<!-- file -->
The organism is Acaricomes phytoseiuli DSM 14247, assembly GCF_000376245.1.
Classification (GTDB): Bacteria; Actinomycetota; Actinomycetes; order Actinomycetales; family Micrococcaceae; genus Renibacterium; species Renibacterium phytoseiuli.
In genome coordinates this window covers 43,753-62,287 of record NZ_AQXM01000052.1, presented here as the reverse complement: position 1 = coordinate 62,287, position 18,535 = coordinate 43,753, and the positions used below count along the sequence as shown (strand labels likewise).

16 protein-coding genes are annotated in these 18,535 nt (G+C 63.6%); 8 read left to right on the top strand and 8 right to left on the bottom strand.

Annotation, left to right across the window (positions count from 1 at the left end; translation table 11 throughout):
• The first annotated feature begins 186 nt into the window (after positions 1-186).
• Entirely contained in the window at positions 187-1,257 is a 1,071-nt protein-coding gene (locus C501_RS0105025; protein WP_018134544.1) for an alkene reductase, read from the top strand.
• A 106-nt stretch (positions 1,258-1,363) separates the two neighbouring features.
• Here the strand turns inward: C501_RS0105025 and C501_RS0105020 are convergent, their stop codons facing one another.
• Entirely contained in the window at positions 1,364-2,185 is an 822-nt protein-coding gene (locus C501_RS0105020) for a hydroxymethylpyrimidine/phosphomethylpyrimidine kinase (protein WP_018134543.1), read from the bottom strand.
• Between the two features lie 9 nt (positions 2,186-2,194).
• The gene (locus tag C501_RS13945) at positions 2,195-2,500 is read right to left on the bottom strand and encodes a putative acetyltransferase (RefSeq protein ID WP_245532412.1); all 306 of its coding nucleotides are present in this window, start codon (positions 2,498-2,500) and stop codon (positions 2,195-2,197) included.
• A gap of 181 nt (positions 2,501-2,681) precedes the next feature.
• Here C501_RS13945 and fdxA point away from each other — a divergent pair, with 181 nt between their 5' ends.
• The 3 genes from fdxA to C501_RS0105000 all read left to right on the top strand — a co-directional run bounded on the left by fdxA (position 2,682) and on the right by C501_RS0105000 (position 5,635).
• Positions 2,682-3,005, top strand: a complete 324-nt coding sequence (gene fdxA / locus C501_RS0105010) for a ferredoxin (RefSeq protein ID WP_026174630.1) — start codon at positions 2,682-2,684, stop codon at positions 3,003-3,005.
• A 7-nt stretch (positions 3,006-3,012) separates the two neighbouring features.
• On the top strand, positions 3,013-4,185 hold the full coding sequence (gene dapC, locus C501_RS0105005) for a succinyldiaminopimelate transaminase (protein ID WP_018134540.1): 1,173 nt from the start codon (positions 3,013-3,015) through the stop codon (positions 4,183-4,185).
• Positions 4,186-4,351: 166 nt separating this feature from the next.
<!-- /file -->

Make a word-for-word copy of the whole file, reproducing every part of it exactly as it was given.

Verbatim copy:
The organism is Acaricomes phytoseiuli DSM 14247, assembly GCF_000376245.1.
Classification (GTDB): Bacteria; Actinomycetota; Actinomycetes; order Actinomycetales; family Micrococcaceae; genus Renibacterium; species Renibacterium phytoseiuli.
In genome coordinates this window covers 43,753-62,287 of record NZ_AQXM01000052.1, presented here as the reverse complement: position 1 = coordinate 62,287, position 18,535 = coordinate 43,753, and the positions used below count along the sequence as shown (strand labels likewise).

16 protein-coding genes are annotated in these 18,535 nt (G+C 63.6%); 8 read left to right on the top strand and 8 right to left on the bottom strand.

Annotation, left to right across the window (positions count from 1 at the left end; translation table 11 throughout):
• The first annotated feature begins 186 nt into the window (after positions 1-186).
• Entirely contained in the window at positions 187-1,257 is a 1,071-nt protein-coding gene (locus C501_RS0105025; protein WP_018134544.1) for an alkene reductase, read from the top strand.
• A 106-nt stretch (positions 1,258-1,363) separates the two neighbouring features.
• Here the strand turns inward: C501_RS0105025 and C501_RS0105020 are convergent, their stop codons facing one another.
• Entirely contained in the window at positions 1,364-2,185 is an 822-nt protein-coding gene (locus C501_RS0105020) for a hydroxymethylpyrimidine/phosphomethylpyrimidine kinase (protein WP_018134543.1), read from the bottom strand.
• Between the two features lie 9 nt (positions 2,186-2,194).
• The gene (locus tag C501_RS13945) at positions 2,195-2,500 is read right to left on the bottom strand and encodes a putative acetyltransferase (RefSeq protein ID WP_245532412.1); all 306 of its coding nucleotides are present in this window, start codon (positions 2,498-2,500) and stop codon (positions 2,195-2,197) included.
• A gap of 181 nt (positions 2,501-2,681) precedes the next feature.
• Here C501_RS13945 and fdxA point away from each other — a divergent pair, with 181 nt between their 5' ends.
• The 3 genes from fdxA to C501_RS0105000 all read left to right on the top strand — a co-directional run bounded on the left by fdxA (position 2,682) and on the right by C501_RS0105000 (position 5,635).
• Positions 2,682-3,005, top strand: a complete 324-nt coding sequence (gene fdxA / locus C501_RS0105010) for a ferredoxin (RefSeq protein ID WP_026174630.1) — start codon at positions 2,682-2,684, stop codon at positions 3,003-3,005.
• A 7-nt stretch (positions 3,006-3,012) separates the two neighbouring features.
• On the top strand, positions 3,013-4,185 hold the full coding sequence (gene dapC, locus C501_RS0105005) for a succinyldiaminopimelate transaminase (protein ID WP_018134540.1): 1,173 nt from the start codon (positions 3,013-3,015) through the stop codon (positions 4,183-4,185).
• Positions 4,186-4,351: 166 nt separating this feature from the next.